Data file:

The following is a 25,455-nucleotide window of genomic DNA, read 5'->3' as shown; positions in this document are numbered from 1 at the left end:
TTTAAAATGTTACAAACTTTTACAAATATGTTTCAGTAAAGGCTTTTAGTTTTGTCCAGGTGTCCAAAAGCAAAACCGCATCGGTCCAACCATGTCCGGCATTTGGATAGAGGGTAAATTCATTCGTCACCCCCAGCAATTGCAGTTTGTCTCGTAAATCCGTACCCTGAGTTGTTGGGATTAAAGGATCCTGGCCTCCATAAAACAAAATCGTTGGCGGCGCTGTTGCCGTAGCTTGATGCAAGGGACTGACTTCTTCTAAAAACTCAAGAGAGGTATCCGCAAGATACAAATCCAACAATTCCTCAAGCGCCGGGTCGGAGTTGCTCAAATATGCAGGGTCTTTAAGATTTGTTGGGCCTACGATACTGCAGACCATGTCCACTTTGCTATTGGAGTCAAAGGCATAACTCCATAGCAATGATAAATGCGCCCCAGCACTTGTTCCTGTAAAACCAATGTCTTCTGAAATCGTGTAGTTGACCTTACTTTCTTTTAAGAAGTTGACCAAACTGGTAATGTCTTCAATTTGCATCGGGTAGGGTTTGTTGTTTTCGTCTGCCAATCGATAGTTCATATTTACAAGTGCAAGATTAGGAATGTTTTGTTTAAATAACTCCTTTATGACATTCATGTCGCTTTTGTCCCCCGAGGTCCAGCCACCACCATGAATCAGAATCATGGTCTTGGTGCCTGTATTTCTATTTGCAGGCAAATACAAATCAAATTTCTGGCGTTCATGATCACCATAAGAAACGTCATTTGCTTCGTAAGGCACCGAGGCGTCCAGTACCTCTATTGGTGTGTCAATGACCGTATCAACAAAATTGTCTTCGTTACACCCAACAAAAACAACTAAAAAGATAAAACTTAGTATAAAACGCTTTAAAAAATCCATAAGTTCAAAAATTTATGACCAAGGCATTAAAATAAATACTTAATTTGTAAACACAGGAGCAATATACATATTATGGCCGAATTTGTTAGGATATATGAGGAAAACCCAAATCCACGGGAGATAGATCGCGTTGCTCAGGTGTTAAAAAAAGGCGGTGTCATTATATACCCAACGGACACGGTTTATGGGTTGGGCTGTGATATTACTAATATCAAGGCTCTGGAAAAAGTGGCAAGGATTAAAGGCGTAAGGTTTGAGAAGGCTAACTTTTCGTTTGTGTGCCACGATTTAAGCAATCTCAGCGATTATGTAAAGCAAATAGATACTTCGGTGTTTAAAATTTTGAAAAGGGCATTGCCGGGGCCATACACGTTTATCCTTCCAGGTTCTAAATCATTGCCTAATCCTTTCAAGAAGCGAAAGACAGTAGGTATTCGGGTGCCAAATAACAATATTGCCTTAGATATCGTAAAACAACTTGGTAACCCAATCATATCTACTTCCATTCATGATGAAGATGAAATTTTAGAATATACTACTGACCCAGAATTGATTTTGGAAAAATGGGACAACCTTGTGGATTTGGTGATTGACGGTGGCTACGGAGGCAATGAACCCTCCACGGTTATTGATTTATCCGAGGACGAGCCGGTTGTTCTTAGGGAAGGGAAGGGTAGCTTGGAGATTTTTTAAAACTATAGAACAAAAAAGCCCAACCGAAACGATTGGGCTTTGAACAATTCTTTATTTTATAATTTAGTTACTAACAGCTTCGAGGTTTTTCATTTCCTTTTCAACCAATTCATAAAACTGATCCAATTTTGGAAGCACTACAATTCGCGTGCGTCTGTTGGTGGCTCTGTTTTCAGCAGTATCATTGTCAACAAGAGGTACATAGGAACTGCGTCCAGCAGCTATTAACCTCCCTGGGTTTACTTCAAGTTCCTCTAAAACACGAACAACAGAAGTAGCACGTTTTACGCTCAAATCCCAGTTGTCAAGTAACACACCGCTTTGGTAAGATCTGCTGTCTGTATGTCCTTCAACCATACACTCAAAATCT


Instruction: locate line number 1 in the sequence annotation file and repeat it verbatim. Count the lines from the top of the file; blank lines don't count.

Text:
The following is a 25,455-nucleotide window of genomic DNA, read 5'->3' as shown; positions in this document are numbered from 1 at the left end: